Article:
The above graph is adapted from Limits to Growth, Revisited. It is not a hard and fast prediction, but rather the product of a model with 40 years of high correspondence with developments. We are, at present, at the top of the growth curves, many of which have already begun to plateau. Slopes of decline do not factor in such worst-case scenarios as widespread urban- or domestic nuclear facilities collapse consequent to economic collapse.

I've added the shading and 'crossover' circle' (coincident with 'peak everything') to indicate my best guess as to the high probablility zone for global, economic collapse, triggering the onset of TEOTWAWKI.

I fear a hard landing... no 'reboot' or 'transition' to a lower functioning economy. I urge high priority preparation now.

I've got a short glossary of terms at the bottom of this page... if you come across an unfamiliar term, please scroll down and check it out.

Information I'm including or pointing to doesn't mean I necessarily agree with it. Rather, I've found it to be stimulating and worthy of consideration. I'm sure you'll exercise your own judgement... we're nothing if not independent! 8)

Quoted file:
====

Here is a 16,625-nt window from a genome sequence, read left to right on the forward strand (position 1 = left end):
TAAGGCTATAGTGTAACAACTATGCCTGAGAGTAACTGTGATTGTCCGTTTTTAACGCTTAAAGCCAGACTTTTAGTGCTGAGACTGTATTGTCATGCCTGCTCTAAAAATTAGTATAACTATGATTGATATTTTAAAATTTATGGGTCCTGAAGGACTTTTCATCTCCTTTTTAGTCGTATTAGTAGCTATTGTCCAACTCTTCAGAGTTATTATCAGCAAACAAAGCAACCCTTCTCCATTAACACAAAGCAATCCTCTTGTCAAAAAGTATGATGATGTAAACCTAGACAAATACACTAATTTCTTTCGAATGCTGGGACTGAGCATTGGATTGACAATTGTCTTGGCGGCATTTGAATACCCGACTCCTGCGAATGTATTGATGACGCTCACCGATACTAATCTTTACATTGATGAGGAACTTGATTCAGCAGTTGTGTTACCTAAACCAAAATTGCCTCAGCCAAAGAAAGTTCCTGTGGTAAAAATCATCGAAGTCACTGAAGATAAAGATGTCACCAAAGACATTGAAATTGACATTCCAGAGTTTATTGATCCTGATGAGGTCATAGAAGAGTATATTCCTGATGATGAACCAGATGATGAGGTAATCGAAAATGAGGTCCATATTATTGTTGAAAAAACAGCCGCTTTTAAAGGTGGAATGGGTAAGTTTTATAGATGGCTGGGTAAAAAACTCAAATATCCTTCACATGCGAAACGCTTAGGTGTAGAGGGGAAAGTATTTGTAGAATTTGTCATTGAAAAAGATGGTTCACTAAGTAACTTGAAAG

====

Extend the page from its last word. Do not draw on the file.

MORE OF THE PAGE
Tuesday, February 18, 2014

Hope for the Hopeless

Dia de Muertos, Watermellon Eater
by Jack Feldman
Together, they would watch everything that was so carefully planned collapse, and they would smile at the beauty of destruction.

― From The Book Thief  by Markus Zusak

Hope for the Hopeless

I'm a hard-lander.

It's going down, I believe; fast, hard and low. Billions gone in the first year. Most of the rest in a few, ensuing years. Maybe all within a generation or two.

But I'm a happy, hopeful guy.

I believe that Gaia, our biosphere, will die in her bed, so to speak, of natural causes in her ripe, old age. Life will go on, though very possibly without us.

I believe that humanity has a chance, though it grows ever more slim. 

Should we survive as a species, I believe our descendants, like our ancestors, will be all the better for tribal living, without the dead weight of civilization. And should we have none, I very much doubt those unborn generations will give a fig.

I believe that we, personally, live in interesting times. 

Each of us live until the day we die; that day our one, precious life comes to its end. We aspire to live well and die well. No more, no less, come what may. And so has it ever been.

We look ahead, and prepare as best we may. We are where we wish to make our stand. We add to our store of skill and tools. We gather our friends and raise the alarm.  We live, in other words, a life of hope and optimism. A life of joy.

Meanwhile, our world is beautiful. 

Collapse, as it comes, is surely an awesome and wondrous spectacle, events of dark and turbulent beauty, of brutal poetry. The gnashing teeth of history.

My Love and I run will-we, nil-we toward it, hand in hand, o'er wild and flaming seas; sailing as Rome burns. We gather us rosebuds; sieze our day; eat, drink and be merry...

For, tomorrow, we die.

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